Traffic police around the country will increase controls on Czech roads ahead of the upcoming summer holidays in an effort to lower traffic accidents. The month of June registered a markedly higher number of fatalities on Czech roads than last year: 54 people lost their lives in accidents – 27 more than during the same period last year. The first three summer holiday weekends will see the police concentrate on major roads and highways. Between July 21 and 27 they will also focus on tourist busses.
Drivers can be almost guaranteed a bumpy ride and delays on the country’s busiest stretch of motorway between Prague and Brno. Much of motorway is already in a poor state and modernization work on a few selected stretches have caused long queues. Now a debate has reopened over whether the Road and Motorway Agency is going about the reconstruction in the right way.
Two cyclists – a 41-year-old woman and a 71-year-old man – were struck on Sunday by a driver in the area of Domažlice. The motorist, in a white Octavia, had consumed alcohol before getting behind the wheel, police confirmed. The older cyclist was killed instantly, the female died during transport to hospital. Neither of the two were wearing protective helmets, according to reports. The accident took place on a section of road where two women died three years ago. Sixteen cyclists have died on Czech roads so far this year, an increase from 2013; around half of cycling accidents are reportedly caused by motorists.
A traffic accident on Friday afternoon saw marked delays on the D1 highway from Prague in the direction of Brno. The crash, involving two vehicles, was not serious but took place in an area undergoing reconstruction not far from the capital. Movement along the highway slowed to a crawl, with cars becoming backed up six kilometers. Traffic jams on the D1 have become a regular occurrence since an extensive and long-planned renovation of parts of the highway began. Motorists, especially on peak days, are advised to monitor the situation either over the internet or the airwaves, to try and avoid long delays.
Two people had to be treated in Prague hospitals for suspected spinal injuries following a helicopter crash-landing on Friday morning. The two-person aircraft came down shortly before 9 AM in a field near the R-10 highway outside the capital. There was no fire, nor any evidence of a gas leak; the two aboard had to be freed by a rescue crew. According to information available, the small helicopter was owned by a private company and had been headed to an airshow in Hradec Králové.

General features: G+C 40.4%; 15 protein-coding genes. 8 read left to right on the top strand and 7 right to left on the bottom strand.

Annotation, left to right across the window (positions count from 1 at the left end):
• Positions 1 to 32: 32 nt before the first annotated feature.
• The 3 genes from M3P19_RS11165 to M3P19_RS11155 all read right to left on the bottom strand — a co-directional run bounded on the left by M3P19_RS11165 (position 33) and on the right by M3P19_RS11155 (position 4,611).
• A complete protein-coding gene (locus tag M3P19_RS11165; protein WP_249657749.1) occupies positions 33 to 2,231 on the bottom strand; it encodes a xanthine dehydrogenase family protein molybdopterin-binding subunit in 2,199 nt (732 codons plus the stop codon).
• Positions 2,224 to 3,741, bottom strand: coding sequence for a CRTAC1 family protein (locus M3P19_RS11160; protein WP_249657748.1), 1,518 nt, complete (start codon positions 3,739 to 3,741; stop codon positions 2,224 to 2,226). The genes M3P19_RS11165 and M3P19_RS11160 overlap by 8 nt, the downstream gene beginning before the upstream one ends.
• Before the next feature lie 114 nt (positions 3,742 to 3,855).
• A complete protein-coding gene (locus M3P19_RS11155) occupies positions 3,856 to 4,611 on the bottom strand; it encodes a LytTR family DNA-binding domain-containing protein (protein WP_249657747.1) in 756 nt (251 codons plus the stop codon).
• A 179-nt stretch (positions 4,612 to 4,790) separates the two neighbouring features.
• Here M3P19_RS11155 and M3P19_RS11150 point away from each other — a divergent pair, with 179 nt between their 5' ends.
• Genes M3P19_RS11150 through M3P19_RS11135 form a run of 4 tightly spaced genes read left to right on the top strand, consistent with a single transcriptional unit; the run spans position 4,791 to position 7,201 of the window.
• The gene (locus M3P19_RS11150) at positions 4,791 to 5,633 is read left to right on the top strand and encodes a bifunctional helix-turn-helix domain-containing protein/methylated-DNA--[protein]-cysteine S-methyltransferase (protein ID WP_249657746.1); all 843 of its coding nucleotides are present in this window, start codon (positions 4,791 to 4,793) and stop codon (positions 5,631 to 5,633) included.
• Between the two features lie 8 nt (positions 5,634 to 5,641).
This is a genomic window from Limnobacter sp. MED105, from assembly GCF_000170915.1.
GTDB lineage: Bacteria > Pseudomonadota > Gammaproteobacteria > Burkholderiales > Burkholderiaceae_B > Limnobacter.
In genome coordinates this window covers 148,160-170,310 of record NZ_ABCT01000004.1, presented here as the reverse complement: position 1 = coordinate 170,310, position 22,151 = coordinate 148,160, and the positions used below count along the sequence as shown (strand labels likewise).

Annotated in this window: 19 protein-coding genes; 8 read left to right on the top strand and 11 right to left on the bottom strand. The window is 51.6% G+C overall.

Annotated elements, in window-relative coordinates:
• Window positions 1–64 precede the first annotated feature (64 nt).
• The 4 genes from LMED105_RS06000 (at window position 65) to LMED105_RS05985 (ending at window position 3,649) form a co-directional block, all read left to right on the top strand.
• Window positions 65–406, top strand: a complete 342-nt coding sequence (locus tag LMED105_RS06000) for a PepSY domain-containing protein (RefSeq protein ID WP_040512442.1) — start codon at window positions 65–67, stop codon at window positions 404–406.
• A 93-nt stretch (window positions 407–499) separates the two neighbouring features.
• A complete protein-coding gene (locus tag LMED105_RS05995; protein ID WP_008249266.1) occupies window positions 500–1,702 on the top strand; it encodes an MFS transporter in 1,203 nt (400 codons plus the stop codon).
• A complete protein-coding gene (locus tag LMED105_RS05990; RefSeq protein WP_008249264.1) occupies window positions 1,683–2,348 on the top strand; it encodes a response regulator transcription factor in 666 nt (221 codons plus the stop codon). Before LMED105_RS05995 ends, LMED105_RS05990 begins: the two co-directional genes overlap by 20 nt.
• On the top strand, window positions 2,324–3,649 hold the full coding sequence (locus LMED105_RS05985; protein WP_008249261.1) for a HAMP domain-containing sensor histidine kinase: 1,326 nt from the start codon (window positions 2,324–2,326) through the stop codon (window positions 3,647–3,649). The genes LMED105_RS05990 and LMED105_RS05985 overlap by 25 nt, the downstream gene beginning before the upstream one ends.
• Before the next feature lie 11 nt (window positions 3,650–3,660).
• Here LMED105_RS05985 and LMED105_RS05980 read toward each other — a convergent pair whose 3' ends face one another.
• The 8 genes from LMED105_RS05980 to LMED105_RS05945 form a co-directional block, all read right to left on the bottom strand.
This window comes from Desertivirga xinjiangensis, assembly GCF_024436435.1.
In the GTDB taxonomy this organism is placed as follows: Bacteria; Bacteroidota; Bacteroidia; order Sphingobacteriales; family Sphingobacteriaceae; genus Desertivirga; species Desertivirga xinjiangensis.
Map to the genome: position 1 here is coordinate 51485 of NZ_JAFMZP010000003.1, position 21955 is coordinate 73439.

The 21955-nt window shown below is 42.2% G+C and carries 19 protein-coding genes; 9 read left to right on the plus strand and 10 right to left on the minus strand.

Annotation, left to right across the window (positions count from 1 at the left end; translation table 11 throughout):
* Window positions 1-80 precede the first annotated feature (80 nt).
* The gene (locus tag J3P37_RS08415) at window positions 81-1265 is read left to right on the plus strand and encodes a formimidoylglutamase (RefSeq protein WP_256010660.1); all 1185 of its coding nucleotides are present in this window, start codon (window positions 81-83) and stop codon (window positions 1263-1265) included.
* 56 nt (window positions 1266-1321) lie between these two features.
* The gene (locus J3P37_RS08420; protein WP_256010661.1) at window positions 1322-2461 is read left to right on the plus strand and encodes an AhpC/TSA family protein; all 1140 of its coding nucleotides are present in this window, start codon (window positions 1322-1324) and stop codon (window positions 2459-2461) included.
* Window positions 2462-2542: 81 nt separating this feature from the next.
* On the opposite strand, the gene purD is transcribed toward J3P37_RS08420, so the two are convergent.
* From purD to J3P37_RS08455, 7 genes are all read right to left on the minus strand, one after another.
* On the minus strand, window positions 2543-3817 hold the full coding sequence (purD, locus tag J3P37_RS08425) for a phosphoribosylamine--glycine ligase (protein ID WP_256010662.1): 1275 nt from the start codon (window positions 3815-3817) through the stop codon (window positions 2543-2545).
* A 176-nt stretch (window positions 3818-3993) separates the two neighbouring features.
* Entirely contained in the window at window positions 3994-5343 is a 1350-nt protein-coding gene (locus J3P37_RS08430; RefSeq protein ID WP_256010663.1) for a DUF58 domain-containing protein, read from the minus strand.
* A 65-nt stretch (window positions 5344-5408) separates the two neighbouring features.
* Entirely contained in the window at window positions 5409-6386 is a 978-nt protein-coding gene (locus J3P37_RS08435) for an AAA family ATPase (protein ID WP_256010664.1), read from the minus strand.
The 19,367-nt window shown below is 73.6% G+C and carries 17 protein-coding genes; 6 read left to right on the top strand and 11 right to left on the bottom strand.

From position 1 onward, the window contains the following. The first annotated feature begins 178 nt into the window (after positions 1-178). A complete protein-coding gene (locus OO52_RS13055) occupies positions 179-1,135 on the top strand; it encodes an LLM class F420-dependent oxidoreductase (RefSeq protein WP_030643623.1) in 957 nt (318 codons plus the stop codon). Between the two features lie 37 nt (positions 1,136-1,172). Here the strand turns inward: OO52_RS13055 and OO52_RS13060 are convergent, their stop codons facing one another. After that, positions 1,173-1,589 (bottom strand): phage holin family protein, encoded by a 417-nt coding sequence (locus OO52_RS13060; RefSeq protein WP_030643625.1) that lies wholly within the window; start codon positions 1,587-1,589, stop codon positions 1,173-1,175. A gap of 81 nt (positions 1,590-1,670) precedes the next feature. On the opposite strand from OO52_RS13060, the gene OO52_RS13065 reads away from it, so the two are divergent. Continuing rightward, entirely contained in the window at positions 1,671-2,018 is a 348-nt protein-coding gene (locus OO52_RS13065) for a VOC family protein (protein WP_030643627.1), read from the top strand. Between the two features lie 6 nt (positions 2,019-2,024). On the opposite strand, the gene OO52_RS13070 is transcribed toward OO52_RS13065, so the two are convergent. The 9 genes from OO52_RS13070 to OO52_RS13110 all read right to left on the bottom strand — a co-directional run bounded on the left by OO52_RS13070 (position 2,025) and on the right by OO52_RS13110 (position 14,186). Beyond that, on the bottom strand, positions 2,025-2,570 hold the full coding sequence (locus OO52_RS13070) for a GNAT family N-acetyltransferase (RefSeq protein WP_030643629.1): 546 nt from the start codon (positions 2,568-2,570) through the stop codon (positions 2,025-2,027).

Czech Airlines plunged to a loss of just over 920 million crowns last year on turnover of 13.3 billion crowns. That’s the worst full year result for the airline since 2009. Sales of assets had in previous years help to cushion the impact of operating losses from the core airline business. The airline is currently facing a downturn in demand on flights to Ukraine and other parts of the former Soviet Union. Korean Airlines has a 44 percent stake in Czech Airlines with domestic carrier Travel Service waiting to be cleared to take a 34 percent stake.
The City of Prague has taken over administration of the Opencard – the multi-purpose transit pass with more than one million registered users. Until now, administration of the system was run by eMoneyServices but an IT team at City Hall has taken over operation of the system software after City Hall and the firm failed to reach a deal on future cooperation.
City Hall has announced planned changes to Prague’s parking system: until now, so-called blue zones were reserved for local residents and businesses but a new phone app will make it possible for motorists to pay and park in blue-marked spaces for up to two hours. The planned change is primarily to make life easier for entrepreneurs who have found it exceedingly difficult to park in areas during the day. In addition, parking spots will also be labelled in orange and purple: purple will be for residents or for non-residents who pay via parking meter. The system should be broadened to districts that did not use blue zones until now. The proposal will still have to be passed by city councilors.
A contract between the city of Prague and eMoneyServices over the use of the transit and other purpose Opencard runs out after Monday. Prague was unable to reach an agreement with the firm on further cooperation and the city plans to take up administration of the card on its own for the time being. Card holders, of which there are a reported 1.2 million, have been promised they will not register any differences. eMOneyServices has said that while Prague can operate the system, it does not hold the rights to the software and will therefore not be able to fix bugs which come up or reprogram parts of the package.
The country’s state-owned rail operator Czech Railways introduces slight changes to its timetable on Sunday. The only major alteration concerns the Ostravan express between Prague and Bohumín via Ostrava which now terminates in Olomouc and runs under the name Moravan. Other, minor changes only apply to regional and local connections, a Czech Railways spokeswoman said. The operator will also launch new Austrian-made Railjet trains on the Prague-Vienna route.
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